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Amazon has started applying AI and machine learning to camera footage in its warehouses to help employees maintain a safe distance from each other amid the COVID-19 pandemic.
Amazon's Distance Assistant, revealed on Tuesday, less than two weeks after warehouse employees sued Amazon over unsafe warehouse conditions, is a standalone device comprised of a 50-inch monitor, camera and local computing device.
It uses AI and augmented reality technology to automatically judge the distance between people captured on a live camera feed and display the results on the monitor.
Individuals walking past the device are highlighted with green circles on the monitor if they maintain a distance of at least six feet from others. They are displayed with a red circle if they are closer than that.
Amazon has deployed the system in some of its warehouses and plans on deploying hundreds more over the next few weeks, according to a blog post from the tech giant. Amazon said it plans make the technology open source.
The core technology behind Distance Assistant, including depth sensors and Amazon's image detection AI software, is already tested, said Nick McGuire, senior vice president and head of AI and enterprise research at CCS Insight.
"Amazon's image recognition technology is a major contender in the market, so the components are there to make it successful," he said.
Forrester analyst Mike Gualtieri said the system ought to work effectively, noting that self-driving vehicle technology, automated surveillance systems and retail shopping computer vision systems use similar technology.
Mike GualtieriAnalyst, Forrester
"Technology like Distance Assistant can accurately identify people and the distance between them," Gualtieri said.
Yet, the practicality of Amazon's Distance Assistant is unclear.
For one, employees have the be in view of the cameras, and then they have look at the 50-inch monitor to see their distance from others.
And in a fast-paced warehouse, employees may not have time to look at a monitor.
It's "yet another cognitive task that employees will always have to be aware of," Gualtieri said.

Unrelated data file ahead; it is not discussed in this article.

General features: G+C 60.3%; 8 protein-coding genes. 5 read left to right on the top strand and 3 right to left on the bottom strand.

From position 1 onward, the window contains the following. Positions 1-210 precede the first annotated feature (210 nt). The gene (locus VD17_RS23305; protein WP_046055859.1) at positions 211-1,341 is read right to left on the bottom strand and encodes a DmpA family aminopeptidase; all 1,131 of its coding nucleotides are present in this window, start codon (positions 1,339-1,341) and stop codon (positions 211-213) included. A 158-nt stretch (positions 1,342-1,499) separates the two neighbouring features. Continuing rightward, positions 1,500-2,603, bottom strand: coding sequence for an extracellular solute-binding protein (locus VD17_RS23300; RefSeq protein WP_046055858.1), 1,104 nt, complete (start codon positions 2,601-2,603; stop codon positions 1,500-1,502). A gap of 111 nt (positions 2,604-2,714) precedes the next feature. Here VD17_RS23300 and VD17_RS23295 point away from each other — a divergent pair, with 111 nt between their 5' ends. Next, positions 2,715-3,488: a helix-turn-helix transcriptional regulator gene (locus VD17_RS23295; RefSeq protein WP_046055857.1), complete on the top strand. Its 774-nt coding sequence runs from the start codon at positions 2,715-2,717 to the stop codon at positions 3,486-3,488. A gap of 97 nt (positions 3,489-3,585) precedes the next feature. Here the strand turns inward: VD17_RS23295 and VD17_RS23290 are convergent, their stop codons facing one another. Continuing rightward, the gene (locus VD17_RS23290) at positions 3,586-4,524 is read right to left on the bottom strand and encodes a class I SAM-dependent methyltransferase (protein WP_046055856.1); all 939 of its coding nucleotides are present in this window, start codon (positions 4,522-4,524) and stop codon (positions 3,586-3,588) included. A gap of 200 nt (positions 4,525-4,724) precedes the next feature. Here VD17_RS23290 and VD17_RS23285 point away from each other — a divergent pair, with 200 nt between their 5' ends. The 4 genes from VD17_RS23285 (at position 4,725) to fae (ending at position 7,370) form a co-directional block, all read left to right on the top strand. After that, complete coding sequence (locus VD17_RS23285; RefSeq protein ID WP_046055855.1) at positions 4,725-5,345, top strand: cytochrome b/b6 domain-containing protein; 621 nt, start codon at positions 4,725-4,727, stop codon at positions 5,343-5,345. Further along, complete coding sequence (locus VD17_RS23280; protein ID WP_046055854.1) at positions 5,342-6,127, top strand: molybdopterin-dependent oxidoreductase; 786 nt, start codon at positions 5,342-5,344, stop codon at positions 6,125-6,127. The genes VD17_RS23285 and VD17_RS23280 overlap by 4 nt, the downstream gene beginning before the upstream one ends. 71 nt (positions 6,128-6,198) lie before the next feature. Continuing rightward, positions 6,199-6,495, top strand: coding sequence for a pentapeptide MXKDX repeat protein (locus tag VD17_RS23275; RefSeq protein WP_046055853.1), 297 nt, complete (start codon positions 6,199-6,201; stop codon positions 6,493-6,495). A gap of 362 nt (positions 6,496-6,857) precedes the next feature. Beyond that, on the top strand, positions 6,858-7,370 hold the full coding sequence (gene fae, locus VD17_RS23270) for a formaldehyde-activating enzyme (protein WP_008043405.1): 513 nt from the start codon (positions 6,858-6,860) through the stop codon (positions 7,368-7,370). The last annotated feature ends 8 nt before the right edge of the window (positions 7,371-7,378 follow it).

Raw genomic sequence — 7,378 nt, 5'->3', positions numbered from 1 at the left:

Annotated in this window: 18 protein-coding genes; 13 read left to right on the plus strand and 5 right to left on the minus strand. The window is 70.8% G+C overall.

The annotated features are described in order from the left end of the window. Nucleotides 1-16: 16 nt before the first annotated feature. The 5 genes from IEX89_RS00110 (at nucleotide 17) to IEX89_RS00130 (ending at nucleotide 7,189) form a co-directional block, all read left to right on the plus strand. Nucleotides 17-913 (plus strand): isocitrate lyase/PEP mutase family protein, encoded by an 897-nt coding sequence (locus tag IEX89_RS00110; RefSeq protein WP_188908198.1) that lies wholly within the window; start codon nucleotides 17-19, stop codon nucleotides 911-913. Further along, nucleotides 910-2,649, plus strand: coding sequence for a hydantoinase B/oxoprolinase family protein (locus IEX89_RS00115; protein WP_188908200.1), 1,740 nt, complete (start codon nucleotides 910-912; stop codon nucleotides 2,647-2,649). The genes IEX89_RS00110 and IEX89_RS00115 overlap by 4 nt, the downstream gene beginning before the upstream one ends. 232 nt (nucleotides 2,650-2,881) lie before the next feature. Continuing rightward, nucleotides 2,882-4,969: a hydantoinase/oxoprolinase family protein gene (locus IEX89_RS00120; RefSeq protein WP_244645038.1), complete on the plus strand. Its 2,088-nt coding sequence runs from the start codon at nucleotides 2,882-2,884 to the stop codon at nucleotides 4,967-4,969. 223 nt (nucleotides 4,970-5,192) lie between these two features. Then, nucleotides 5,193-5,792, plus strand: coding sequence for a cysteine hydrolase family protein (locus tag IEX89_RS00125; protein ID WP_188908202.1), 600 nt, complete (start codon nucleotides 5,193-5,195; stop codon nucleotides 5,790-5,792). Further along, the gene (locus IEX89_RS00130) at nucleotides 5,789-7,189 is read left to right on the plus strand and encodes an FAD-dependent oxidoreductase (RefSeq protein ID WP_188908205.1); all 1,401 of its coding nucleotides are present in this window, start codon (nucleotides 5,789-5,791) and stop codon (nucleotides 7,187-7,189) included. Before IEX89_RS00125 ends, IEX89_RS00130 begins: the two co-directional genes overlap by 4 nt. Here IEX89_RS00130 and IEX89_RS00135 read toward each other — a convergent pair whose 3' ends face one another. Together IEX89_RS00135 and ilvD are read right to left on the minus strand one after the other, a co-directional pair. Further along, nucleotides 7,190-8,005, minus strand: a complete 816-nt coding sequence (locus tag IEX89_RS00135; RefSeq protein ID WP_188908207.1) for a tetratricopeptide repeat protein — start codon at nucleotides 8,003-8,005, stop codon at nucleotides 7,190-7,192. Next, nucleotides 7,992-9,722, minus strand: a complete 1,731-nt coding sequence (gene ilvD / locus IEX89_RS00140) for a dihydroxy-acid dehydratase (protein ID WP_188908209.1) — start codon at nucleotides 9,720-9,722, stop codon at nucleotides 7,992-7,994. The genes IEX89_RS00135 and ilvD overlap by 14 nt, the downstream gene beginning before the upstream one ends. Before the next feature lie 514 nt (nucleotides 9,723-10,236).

In addition to potential problems with having to look at a monitor, six-foot distancing likely is not sustainable in warehouses or other industrial facilities, he said.
In the meantime, Amazon and other big online retailers will keep accelerating their warehouse automation efforts, Gualtieri said.
He speculated that "five years from now an Amazon warehouse will probably have a few employees watching monitors while AI makes all the decisions and robots carry out the tasks."
On June 4, less than two weeks before the unveiling of Distance Assistant, three employees in Amazon's New York City warehouse filed a lawsuit alleging the company did not adhere to public safety guidelines for COVID-19 and pressured employees to work in unsafe conditions. Amazon disputed the claim and pointed to extra measures it has taken to clean facilities and check employees for fevers.
The lawsuit followed other claims about Amazon warehouse safety problems.
Still, Amazon said that employees responded positively to Distance Assistant in the warehouses in which the tech giant company deployed it. Site leaders welcome another safety measure, and employees find value in getting immediate, visual feedback, the blog post claimed.
Above all, Distance Assistant shows that "we are at the beginning of a big wave of innovation to come in industries and workplaces that will form the next chapter of work as a result of [COVID-19]," McQuire said.
"Bottom line is that working environments have to get smarter in the next phase of work to become safer and Amazon appears to be out front of this trend," McQuire said.